“Two Buckeyes: Fritz Dreisbach and Paul Marioni,” Atmosphere@Neusole

December 1st, 2014  |  by  |  published in November 2014

“Two Buckeyes: Fritz Dreisbach and Paul Marioni,” Atmosphere@Neusole

The Neusole Glassworks has moved from Walnut Hills to Forest Park, from a neighborhood where police crime scene tape and chalk outlines are common to a verdant college-campus-like industrial park. The building, which houses facilities for glassblowing, glass fusing, and lampworking, is smaller than the East McMillan location, but feels much larger with the open […]

Face First, Extremities, and Losing Your Head at Manifest Gallery

December 1st, 2014  |  by  |  published in November 2014

Face First, Extremities, and Losing Your Head at Manifest Gallery

Through a multi-dimensional compilation of works, Manifest Gallery presents a topically divided but conceptually supportive examination of the human form in three exhibitions.  Indulging in long pursued studies of humanity, the artists of Face First, Extremities, and Losing Your Head, give way to surprising and didactic work.   The technical achievements of some of the artists […]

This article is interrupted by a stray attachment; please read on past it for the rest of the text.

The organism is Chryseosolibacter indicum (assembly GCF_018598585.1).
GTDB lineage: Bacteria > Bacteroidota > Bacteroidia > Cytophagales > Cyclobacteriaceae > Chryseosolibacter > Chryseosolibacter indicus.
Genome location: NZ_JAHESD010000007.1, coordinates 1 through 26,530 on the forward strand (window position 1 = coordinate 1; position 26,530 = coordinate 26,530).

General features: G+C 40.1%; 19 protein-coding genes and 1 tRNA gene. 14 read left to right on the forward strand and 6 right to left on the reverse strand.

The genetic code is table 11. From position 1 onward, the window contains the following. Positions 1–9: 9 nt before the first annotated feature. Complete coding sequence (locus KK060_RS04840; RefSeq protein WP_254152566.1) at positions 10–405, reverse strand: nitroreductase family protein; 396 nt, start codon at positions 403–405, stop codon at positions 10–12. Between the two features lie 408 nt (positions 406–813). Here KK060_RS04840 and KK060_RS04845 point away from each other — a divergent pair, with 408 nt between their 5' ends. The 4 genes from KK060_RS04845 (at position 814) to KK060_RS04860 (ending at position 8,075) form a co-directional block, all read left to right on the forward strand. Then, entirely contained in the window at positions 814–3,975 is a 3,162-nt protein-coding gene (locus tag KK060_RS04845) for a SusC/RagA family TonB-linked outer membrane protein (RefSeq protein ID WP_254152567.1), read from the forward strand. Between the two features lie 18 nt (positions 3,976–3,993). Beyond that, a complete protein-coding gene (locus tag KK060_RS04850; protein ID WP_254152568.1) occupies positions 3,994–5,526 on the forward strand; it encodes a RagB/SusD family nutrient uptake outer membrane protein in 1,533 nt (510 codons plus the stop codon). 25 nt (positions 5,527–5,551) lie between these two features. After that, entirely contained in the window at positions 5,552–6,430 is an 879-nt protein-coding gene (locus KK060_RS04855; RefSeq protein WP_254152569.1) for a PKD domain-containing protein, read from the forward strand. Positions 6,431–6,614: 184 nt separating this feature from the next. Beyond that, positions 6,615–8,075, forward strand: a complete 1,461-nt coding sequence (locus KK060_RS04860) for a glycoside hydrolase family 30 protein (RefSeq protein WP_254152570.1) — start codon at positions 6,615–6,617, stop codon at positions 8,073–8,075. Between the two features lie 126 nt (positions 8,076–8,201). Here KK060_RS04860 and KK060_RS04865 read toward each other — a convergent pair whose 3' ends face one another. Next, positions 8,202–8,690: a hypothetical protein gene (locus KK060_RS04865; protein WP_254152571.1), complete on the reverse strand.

Mark Hanavan: Alone Together Expressions of Estrangement in the Technology World

December 1st, 2014  |  by  |  published in November 2014

Mark Hanavan: Alone Together Expressions of Estrangement in the Technology World

Hanavan’s exhibit is titled and marketed to make a statement connecting  the concept of self with the virtual self of social media and internet technologies. While the constant comment of Twitter, FB, the image clutter of Instagram and other technologies teeter on the edge of the diluvial, the virtual technological presence is not without its […]